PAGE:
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Physical fitness has become increasingly technical and data driven.  I started running a bit in the last few months and have been delving into the prevailing wisdom related to assessing ones health as a baseline for pursuing various fitness goals.  Some of the terms related to tracking a heart rate gave me visions of white lab coats, cardiac monitors and sophisticated formulas based upon years of scientific analysis.  And while there may be truth to this, the practical reality is quite a bit simpler.

In many workout routines, a target heart rate is calculated which is supposed to identify a range (usually in beats per minute) during an exercise routine that will provide optimal cardiovascular value.  The basic idea is that you want a work out that is rigorous enough to derive a benefit from the exercise without harming your body.  It is appealing in that it provides an objective measure to evaluate your workout.  And once your workout can be measured, it is possible to set goals and work to improve your heath.

What is implied in the idea of a target heart rate is that there is some upper limit that cannot safely be exceeded.  You might think that you need to be hooked up to a bunch of cardiac sensors to find out this value – and although this might be optimal, it is not the technique used by most folks.  Instead, there are relatively simple formulas that are used to calculate a maximum heart rate for an individual.  They are usually based only upon age (although some calculations consider gender as well).

 Maximum Heart Rate CalculationsVarious formulas (most of them simple linear formulas at that) have been devised to estimate individual Maximum Heart Rates.  However actual maximum heart rates vary significantly between individuals based upon physiology, physical fitness and other factors so the value of the metric is disputed.  Nevertheless, I was interested in comparing the available formulas to get a sense of a range (based upon “ensembling” if you will) of what is being reported or suggested by health sites, software and machines that use this value. One of the gizmos I have begun using is the Garmin GPS with heart rate monitor.  I am impressed with its performance so far.  It includes its own software that does most of the types of data aggregation and summary that you would like – but I look forward to geeking out and seeing what can be done with the data in R in later posts.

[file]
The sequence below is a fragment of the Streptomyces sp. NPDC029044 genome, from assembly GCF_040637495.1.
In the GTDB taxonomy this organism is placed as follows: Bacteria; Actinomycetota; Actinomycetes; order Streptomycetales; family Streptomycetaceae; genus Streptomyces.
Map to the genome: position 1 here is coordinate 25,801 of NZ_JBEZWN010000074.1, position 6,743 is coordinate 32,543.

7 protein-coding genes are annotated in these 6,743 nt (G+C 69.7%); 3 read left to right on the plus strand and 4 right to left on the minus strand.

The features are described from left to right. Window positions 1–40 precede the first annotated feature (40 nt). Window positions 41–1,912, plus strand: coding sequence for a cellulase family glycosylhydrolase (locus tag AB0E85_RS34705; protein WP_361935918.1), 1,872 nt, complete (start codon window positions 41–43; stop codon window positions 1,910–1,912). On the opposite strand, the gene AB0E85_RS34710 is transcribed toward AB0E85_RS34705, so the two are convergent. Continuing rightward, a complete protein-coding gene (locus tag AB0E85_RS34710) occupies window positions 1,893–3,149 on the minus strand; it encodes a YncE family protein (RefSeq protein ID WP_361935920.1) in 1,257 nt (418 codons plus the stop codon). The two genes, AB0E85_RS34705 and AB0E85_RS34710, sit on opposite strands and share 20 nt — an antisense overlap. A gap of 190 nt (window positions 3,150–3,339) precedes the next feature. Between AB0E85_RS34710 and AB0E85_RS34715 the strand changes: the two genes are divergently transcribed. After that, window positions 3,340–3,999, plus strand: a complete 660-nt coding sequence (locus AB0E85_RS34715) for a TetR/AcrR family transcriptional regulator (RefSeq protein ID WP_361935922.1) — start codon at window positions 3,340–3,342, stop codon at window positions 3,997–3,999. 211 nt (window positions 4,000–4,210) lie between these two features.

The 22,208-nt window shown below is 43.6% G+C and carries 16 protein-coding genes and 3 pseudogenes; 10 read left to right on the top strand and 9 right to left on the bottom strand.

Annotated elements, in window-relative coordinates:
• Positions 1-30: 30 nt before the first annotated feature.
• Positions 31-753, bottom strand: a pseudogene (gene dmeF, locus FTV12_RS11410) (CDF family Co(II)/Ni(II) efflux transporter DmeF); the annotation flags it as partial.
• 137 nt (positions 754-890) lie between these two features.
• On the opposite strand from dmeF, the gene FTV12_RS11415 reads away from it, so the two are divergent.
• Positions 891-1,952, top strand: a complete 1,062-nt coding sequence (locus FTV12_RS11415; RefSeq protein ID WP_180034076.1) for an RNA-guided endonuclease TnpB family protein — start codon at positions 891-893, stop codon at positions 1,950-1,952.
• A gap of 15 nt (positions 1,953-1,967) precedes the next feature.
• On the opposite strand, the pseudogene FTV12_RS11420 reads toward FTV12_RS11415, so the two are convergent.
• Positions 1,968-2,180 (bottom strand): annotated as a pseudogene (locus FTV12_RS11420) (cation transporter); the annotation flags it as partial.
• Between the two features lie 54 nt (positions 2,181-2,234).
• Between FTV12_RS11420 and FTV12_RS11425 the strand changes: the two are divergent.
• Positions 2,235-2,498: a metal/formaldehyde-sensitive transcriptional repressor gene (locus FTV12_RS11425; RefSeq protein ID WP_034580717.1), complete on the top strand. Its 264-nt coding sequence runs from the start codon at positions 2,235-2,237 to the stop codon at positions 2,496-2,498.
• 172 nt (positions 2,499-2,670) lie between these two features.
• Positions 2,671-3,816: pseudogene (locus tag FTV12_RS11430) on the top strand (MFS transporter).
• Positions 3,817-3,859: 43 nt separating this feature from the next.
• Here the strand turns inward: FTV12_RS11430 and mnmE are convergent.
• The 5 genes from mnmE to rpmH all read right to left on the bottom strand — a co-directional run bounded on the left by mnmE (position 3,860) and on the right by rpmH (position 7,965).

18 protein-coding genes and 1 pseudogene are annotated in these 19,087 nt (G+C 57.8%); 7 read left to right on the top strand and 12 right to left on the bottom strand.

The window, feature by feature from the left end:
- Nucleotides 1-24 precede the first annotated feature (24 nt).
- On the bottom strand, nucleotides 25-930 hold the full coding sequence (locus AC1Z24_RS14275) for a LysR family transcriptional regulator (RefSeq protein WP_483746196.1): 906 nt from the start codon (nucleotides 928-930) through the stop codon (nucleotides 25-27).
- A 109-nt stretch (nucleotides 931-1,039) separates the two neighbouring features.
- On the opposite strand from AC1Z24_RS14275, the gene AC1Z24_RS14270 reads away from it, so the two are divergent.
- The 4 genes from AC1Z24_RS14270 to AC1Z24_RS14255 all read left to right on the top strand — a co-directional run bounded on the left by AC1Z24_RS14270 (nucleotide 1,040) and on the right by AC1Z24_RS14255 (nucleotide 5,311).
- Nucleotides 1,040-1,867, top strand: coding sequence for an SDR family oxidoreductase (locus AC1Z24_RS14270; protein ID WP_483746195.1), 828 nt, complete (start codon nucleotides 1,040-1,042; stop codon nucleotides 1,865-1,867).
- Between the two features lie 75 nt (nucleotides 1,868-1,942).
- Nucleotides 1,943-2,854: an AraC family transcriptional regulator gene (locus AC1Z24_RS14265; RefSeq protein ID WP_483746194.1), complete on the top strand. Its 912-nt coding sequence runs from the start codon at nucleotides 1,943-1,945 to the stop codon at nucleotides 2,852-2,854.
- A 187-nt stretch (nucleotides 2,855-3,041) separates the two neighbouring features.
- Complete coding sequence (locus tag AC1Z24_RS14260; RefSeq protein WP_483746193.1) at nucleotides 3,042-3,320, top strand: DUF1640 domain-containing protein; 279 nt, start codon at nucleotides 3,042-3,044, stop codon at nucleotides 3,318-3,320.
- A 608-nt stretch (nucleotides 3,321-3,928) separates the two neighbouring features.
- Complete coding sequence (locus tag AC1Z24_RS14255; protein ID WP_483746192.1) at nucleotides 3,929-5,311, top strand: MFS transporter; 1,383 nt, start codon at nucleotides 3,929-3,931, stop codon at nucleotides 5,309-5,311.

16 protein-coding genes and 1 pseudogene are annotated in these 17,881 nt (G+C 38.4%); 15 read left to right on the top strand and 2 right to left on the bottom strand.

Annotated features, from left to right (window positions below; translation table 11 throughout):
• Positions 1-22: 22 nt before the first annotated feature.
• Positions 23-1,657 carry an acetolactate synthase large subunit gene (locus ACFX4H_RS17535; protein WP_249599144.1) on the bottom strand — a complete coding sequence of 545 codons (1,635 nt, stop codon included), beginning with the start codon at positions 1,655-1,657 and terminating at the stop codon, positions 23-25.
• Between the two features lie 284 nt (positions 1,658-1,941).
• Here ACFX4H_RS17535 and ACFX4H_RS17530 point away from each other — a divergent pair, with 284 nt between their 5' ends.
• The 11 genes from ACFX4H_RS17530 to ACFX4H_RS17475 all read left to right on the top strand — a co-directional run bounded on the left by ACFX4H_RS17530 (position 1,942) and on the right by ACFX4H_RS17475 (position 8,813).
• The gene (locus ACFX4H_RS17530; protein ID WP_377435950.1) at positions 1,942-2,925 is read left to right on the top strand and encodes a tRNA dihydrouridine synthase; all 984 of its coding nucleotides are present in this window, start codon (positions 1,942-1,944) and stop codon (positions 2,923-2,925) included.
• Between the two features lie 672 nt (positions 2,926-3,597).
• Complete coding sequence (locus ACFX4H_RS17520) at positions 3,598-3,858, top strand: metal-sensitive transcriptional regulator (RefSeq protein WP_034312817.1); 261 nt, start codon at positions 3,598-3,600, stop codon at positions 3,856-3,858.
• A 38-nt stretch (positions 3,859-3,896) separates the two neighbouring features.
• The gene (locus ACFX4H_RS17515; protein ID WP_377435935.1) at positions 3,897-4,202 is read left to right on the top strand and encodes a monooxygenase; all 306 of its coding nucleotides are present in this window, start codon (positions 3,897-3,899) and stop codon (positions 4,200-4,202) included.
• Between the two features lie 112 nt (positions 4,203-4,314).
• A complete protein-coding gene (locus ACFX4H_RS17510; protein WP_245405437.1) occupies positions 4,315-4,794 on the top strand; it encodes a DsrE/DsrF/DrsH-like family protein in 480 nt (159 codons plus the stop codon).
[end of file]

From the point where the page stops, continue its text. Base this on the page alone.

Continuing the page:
Method
A ruby script was used to create a semicolon delimited file with the maximum heart rate from ages 18 through 90 for various calculation methods described in the Wikipedia article.  The resulting data can be read into an R script to produce the charts in this blog.

A summary that combines the calculations combined does not make a whole lot of sense since two of the calculations in use are for women only and one is for men only.  However, all of the techniques fit within a relatively narrow range (since we human beings aren’t quite that random).  Besides, the two calculations for women are among the most divergent presented, and so cancel each other out in part (though they probably pull down the average for they younger and older ends of the spectrum).

This average is included in the chart below – which is easier to see if you generate it yourself and stretch it to a size suitable for your monitor.

The only input value considered in calculations is gender – two of which are specific to women and one for men.  It seems that the most popular calculations don’t bother with gender anyway.
There are a number of possibilities for using R with fitness devices that provide heart rate information, geographic data, time, distance, caloric intake and consumption, etc.  I was was not able to find much in the way of open source fitness related calculation software APIs  – so this could be an new area for R developers to address.  (It also provides some balance to the relatively sedentary life of developing and blogging).

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